As a five-time ovarian cancer survivor and active member of the San Antonio NOCC community, Maria Gonzales and her story of inspiration have resonated with so many. In August of 2020, she shared her experience as a long-time survivor and her passion for supporting survivors along the way. We caught up with Maria to see how she has been since writing her original post and her advice for those newly diagnosed.
National Ovarian Cancer Coalition (NOCC): You share in your original piece that you are a five-time ovarian cancer survivor! How has your health been since writing your blog post?
Maria Gonzales (MG): Since my last post on NOCC, I have been doing well. Since April 2019, I have been on maintenance treatment Avastin. I exceeded the number of treatments recommended, and I was experiencing severe headaches, so my GYN-oncologist suggested I stop the treatment. I stopped Avastin around August of 2021. I started Zejula, a PARP inhibitor, as maintenance in October. I have had side effects and a few concerns, but I will continue with taking it as of now. I am physically active, working out at least four times a week, working full time as a school counselor, and enjoying life.
NOCC: What piece of advice would you give to yourself when your blog was written? Is there anything you would share with her?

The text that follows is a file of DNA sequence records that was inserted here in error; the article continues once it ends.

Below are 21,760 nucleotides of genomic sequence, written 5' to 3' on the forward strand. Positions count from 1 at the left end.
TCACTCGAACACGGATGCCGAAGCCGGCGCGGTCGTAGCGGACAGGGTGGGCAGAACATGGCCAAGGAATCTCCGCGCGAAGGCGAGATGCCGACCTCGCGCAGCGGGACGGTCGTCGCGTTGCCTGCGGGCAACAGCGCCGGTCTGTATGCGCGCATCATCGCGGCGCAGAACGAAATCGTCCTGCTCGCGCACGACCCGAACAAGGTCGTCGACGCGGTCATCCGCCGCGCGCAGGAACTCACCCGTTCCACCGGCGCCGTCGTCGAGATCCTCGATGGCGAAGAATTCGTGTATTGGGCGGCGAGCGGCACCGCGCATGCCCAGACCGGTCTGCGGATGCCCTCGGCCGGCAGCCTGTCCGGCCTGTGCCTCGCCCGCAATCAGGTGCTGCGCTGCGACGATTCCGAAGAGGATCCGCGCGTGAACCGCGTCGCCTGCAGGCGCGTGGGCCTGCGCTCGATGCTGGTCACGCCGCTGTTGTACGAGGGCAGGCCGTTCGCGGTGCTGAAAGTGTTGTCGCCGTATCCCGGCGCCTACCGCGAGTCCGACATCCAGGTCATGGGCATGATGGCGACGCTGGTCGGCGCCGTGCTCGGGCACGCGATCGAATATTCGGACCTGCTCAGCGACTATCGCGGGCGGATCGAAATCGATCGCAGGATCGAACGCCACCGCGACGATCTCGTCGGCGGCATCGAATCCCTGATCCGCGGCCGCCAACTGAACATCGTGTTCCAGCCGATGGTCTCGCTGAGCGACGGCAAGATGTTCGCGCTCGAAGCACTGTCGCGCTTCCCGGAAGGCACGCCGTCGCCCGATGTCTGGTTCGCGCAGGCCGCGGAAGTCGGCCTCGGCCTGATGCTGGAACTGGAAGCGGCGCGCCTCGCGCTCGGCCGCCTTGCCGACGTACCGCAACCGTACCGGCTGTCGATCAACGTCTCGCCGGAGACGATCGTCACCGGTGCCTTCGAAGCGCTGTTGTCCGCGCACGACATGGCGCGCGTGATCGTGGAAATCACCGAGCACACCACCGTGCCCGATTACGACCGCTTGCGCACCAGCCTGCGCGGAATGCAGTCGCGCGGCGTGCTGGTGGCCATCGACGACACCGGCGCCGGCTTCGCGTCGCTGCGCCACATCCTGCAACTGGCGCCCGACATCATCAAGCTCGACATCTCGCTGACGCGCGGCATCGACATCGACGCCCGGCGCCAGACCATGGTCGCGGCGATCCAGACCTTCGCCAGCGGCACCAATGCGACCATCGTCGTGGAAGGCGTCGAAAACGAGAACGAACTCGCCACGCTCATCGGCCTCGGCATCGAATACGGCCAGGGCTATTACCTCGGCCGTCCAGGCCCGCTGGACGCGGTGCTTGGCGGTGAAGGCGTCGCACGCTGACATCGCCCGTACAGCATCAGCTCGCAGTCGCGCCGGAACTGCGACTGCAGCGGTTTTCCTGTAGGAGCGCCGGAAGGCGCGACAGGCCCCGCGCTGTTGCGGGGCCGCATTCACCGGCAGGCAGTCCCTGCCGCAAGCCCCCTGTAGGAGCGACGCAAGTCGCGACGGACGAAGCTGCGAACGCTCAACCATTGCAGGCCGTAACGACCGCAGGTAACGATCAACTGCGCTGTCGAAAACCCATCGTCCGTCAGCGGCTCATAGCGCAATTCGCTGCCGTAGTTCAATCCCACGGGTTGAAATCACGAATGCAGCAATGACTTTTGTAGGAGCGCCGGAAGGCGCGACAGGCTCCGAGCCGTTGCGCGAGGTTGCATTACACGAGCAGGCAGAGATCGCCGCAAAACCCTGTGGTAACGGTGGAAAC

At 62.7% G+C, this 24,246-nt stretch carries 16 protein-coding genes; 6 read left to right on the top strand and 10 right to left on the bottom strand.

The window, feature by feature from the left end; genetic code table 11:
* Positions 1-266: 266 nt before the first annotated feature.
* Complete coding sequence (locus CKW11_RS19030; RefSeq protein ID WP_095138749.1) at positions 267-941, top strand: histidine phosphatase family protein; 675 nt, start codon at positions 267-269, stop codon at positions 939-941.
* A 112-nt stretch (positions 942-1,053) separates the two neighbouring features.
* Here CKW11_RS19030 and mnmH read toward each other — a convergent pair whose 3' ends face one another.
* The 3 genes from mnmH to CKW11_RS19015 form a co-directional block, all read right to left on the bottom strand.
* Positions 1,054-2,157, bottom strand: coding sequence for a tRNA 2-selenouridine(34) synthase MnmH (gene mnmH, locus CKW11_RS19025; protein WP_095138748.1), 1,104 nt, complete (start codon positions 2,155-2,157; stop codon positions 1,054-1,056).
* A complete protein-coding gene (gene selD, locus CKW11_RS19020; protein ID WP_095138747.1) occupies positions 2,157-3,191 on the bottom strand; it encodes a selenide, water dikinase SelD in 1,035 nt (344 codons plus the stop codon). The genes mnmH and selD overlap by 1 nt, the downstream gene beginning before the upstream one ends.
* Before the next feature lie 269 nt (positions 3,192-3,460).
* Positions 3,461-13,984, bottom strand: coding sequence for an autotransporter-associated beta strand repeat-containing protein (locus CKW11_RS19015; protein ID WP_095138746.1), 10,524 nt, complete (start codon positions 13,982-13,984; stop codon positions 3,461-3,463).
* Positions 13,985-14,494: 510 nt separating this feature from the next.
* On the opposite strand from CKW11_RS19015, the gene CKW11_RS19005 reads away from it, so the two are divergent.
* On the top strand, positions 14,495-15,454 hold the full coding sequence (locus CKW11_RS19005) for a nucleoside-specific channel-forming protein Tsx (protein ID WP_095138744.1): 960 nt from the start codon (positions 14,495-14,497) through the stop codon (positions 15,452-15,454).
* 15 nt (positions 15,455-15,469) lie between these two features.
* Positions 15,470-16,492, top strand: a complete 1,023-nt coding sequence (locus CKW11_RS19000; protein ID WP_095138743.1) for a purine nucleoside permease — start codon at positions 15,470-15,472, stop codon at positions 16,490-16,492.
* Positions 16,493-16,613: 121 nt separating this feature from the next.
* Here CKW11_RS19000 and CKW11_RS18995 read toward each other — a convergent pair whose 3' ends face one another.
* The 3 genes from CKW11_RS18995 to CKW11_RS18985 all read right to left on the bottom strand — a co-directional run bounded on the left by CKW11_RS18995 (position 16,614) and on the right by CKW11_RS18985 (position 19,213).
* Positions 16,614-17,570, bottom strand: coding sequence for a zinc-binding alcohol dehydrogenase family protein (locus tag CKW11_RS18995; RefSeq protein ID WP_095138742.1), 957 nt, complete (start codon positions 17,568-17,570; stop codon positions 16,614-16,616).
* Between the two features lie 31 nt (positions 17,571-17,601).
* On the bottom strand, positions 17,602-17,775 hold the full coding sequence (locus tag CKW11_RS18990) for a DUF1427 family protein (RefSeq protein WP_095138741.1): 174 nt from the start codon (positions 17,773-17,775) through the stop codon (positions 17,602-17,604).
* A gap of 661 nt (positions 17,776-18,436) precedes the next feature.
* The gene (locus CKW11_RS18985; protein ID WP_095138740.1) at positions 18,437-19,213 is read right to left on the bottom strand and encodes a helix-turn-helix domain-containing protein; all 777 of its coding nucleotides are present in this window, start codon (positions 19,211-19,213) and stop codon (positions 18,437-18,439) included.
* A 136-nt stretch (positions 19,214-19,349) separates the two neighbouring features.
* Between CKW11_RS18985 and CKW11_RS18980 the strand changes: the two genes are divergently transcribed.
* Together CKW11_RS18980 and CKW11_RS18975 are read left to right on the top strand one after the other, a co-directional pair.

MG: I would tell her that she will have her ups and downs. The anxiety of cancer returning will never go away, but she will learn how to cope with it better. Continue planning for the future because she has a future. I am proud of HER for not giving up. People love her, and she is making a difference by sharing her story. I love every part of her, even with flaws and imperfections.
NOCC: What advice do you have for newly diagnosed individuals?
MG: For any newly diagnosed patient, this will be a crazy journey. Sometimes you will just go through the motions of doctor’s appointments, treatments, surgeries, and many unknowns. Sometimes you will just want to quit. It is ok to cry and vent, but don’t stay in the dark place for a long time. This is part of grieving yourself. If you feel you are mentally in a dark place, ask for help. Mental well-being is just as important as physical. Make sure you listen to your body; if you are unsure of pain, discomfort, or if something is “normal,” talk to your medical team. You have to be your biggest advocate and cheerleader. However, it is ok to ask for help.
If you need laundry taken care of or things around the house done, ask for help from your family or friends. Many times they feel helpless and would be more than willing to help. You are surrounded by many ovarian cancer survivors, so reach out to them. Remember, you are not a statistic; you are YOU. Take one day at a time; you got this.
Maria Gonzales is a 13-year ovarian cancer Survivor Stage 3C. She has been married for 15 years and has two chihuahuas. She has been in education for 24 years. She has transitioned from being a math teacher to a middle school counselor. Maria loves spending quality time with her family and friends. Nothing brings her more joy than being with her nieces and nephews. Faith and hope keep her positive. Maria was born and raised in El Paso, Texas but resides in San Antonio, Texas. You can read her original August 2020 blog post here.